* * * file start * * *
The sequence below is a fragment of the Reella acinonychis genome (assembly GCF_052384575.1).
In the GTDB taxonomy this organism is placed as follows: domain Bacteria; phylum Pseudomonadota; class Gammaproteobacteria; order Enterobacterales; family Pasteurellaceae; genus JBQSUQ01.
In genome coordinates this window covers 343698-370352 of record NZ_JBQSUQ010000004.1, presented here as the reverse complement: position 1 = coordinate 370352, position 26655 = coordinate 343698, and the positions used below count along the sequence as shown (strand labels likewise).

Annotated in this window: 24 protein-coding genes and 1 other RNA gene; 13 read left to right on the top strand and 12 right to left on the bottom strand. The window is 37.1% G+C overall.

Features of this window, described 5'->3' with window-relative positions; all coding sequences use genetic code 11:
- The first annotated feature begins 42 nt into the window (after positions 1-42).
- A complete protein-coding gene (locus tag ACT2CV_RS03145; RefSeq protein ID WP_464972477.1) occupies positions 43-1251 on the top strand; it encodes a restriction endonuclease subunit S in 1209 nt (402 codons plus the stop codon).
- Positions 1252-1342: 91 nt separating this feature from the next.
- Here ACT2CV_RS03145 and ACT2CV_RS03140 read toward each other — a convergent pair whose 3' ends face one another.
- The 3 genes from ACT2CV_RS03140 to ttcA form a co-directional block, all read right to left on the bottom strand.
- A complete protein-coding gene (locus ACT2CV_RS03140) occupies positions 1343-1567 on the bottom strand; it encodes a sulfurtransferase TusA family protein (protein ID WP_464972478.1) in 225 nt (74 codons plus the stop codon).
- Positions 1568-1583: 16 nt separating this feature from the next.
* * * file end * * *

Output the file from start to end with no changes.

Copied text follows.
The sequence below is a fragment of the Reella acinonychis genome (assembly GCF_052384575.1).
In the GTDB taxonomy this organism is placed as follows: domain Bacteria; phylum Pseudomonadota; class Gammaproteobacteria; order Enterobacterales; family Pasteurellaceae; genus JBQSUQ01.
In genome coordinates this window covers 343698-370352 of record NZ_JBQSUQ010000004.1, presented here as the reverse complement: position 1 = coordinate 370352, position 26655 = coordinate 343698, and the positions used below count along the sequence as shown (strand labels likewise).

Annotated in this window: 24 protein-coding genes and 1 other RNA gene; 13 read left to right on the top strand and 12 right to left on the bottom strand. The window is 37.1% G+C overall.

Features of this window, described 5'->3' with window-relative positions; all coding sequences use genetic code 11:
- The first annotated feature begins 42 nt into the window (after positions 1-42).
- A complete protein-coding gene (locus tag ACT2CV_RS03145; RefSeq protein ID WP_464972477.1) occupies positions 43-1251 on the top strand; it encodes a restriction endonuclease subunit S in 1209 nt (402 codons plus the stop codon).
- Positions 1252-1342: 91 nt separating this feature from the next.
- Here ACT2CV_RS03145 and ACT2CV_RS03140 read toward each other — a convergent pair whose 3' ends face one another.
- The 3 genes from ACT2CV_RS03140 to ttcA form a co-directional block, all read right to left on the bottom strand.
- A complete protein-coding gene (locus ACT2CV_RS03140) occupies positions 1343-1567 on the bottom strand; it encodes a sulfurtransferase TusA family protein (protein ID WP_464972478.1) in 225 nt (74 codons plus the stop codon).
- Positions 1568-1583: 16 nt separating this feature from the next.